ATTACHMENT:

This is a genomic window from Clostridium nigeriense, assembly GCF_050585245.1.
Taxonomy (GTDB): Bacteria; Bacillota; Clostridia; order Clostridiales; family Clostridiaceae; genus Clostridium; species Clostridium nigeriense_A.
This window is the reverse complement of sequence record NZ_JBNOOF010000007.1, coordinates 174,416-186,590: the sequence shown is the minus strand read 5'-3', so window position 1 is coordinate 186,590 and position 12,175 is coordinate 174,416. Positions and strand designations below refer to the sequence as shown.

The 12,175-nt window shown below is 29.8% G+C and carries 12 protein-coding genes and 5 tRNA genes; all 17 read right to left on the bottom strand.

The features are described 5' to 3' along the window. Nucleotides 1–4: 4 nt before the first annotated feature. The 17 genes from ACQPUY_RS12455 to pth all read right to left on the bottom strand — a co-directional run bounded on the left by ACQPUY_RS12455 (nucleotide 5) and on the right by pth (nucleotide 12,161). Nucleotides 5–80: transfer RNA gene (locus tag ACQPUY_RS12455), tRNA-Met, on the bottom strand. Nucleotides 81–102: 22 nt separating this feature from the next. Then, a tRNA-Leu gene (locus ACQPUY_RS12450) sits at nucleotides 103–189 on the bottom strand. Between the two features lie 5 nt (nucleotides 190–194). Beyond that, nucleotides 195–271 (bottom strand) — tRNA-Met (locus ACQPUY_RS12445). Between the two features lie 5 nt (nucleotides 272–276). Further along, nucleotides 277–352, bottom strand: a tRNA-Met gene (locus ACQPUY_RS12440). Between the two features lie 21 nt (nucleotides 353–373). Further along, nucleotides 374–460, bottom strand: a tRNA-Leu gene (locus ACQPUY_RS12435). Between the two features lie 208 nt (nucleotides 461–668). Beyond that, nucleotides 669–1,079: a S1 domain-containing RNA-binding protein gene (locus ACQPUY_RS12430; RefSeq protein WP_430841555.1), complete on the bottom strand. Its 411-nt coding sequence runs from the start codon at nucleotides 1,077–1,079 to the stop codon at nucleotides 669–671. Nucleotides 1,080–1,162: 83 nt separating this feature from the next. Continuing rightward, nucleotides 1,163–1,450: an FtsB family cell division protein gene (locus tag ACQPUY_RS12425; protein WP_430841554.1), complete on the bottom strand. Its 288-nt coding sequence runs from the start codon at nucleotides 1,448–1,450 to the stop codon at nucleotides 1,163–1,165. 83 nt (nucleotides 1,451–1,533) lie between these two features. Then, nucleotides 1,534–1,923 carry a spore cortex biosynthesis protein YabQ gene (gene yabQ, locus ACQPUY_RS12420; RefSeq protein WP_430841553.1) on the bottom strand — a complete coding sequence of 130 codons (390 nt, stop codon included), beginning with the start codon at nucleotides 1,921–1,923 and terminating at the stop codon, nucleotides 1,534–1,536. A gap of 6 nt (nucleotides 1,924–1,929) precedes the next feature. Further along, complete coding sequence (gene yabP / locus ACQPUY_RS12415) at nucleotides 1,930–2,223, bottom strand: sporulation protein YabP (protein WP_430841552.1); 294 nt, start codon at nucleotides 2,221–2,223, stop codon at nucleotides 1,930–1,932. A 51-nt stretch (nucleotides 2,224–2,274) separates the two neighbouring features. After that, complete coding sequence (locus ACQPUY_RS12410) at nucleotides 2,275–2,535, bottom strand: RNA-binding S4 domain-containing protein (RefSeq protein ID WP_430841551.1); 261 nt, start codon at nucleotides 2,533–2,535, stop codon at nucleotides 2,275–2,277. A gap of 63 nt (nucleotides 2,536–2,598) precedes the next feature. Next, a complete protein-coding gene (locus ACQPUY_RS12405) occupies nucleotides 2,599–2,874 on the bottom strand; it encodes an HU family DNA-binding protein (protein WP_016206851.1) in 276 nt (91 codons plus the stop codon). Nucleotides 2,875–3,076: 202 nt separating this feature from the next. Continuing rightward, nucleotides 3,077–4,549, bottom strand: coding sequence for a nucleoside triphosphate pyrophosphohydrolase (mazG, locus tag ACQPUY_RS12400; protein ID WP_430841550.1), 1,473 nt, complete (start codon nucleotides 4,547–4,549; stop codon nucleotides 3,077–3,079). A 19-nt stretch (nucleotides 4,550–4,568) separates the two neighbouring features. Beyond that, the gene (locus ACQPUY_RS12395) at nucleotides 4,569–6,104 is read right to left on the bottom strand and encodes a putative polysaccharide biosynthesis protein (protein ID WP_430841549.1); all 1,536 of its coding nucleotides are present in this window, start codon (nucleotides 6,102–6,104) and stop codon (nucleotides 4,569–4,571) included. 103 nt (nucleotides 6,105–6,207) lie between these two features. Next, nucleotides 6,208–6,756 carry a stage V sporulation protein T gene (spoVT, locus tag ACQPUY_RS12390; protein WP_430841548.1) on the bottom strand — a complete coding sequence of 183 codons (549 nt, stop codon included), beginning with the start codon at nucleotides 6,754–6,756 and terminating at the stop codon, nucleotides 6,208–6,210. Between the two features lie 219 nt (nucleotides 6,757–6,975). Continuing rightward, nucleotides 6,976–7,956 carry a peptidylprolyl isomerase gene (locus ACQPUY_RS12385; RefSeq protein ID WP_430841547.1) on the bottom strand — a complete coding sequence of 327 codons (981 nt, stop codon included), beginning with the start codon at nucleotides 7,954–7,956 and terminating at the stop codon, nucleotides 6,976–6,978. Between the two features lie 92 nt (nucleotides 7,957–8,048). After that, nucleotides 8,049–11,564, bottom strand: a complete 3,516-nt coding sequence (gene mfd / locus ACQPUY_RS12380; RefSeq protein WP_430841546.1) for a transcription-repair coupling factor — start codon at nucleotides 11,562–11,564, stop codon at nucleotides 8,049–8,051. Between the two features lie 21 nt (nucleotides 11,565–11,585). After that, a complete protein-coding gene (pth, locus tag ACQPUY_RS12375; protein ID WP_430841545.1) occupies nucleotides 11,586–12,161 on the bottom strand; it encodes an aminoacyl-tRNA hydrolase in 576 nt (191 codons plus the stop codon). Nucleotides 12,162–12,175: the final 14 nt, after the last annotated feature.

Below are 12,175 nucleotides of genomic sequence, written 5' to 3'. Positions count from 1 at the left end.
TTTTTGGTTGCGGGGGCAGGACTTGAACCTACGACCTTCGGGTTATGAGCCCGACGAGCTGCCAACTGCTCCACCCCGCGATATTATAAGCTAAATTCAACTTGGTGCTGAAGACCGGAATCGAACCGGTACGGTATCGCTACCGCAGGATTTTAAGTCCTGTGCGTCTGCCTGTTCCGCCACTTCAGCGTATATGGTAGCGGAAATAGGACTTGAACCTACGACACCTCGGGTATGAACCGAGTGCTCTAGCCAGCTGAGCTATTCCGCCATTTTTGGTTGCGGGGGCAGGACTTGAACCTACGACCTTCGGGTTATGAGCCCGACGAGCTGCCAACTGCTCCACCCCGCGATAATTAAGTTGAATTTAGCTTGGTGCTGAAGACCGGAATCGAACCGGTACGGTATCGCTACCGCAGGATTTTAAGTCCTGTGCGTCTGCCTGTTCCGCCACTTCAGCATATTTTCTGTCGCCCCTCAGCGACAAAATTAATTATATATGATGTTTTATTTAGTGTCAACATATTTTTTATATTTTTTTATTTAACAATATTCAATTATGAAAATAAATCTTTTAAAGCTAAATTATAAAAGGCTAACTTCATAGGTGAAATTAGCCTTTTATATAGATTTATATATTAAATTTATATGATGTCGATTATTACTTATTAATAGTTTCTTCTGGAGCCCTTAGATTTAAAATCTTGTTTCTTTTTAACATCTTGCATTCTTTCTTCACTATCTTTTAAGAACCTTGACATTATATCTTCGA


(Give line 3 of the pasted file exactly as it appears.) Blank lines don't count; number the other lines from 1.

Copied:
This window is the reverse complement of sequence record NZ_JBNOOF010000007.1, coordinates 174,416-186,590: the sequence shown is the minus strand read 5'-3', so window position 1 is coordinate 186,590 and position 12,175 is coordinate 174,416. Positions and strand designations below refer to the sequence as shown.